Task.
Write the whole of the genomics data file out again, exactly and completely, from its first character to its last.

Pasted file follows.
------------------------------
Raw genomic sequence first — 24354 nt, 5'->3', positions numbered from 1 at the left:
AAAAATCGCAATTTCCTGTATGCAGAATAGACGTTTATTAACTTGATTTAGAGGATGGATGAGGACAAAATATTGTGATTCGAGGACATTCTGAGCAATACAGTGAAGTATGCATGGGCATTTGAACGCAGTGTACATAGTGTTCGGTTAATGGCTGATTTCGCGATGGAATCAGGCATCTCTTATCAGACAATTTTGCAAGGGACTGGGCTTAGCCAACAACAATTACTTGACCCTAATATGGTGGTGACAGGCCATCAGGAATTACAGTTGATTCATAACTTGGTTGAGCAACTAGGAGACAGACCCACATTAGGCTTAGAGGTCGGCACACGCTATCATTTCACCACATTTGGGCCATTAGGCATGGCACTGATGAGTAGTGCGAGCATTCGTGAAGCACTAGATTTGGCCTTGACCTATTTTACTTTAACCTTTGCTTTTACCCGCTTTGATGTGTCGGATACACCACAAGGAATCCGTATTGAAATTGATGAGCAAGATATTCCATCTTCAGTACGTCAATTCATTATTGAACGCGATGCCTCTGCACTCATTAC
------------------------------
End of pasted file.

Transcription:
Raw genomic sequence first — 24354 nt, 5'->3', positions numbered from 1 at the left:
AAAAATCGCAATTTCCTGTATGCAGAATAGACGTTTATTAACTTGATTTAGAGGATGGATGAGGACAAAATATTGTGATTCGAGGACATTCTGAGCAATACAGTGAAGTATGCATGGGCATTTGAACGCAGTGTACATAGTGTTCGGTTAATGGCTGATTTCGCGATGGAATCAGGCATCTCTTATCAGACAATTTTGCAAGGGACTGGGCTTAGCCAACAACAATTACTTGACCCTAATATGGTGGTGACAGGCCATCAGGAATTACAGTTGATTCATAACTTGGTTGAGCAACTAGGAGACAGACCCACATTAGGCTTAGAGGTCGGCACACGCTATCATTTCACCACATTTGGGCCATTAGGCATGGCACTGATGAGTAGTGCGAGCATTCGTGAAGCACTAGATTTGGCCTTGACCTATTTTACTTTAACCTTTGCTTTTACCCGCTTTGATGTGTCGGATACACCACAAGGAATCCGTATTGAAATTGATGAGCAAGATATTCCATCTTCAGTACGTCAATTCATTATTGAACGCGATGCCTCTGCACTCATTAC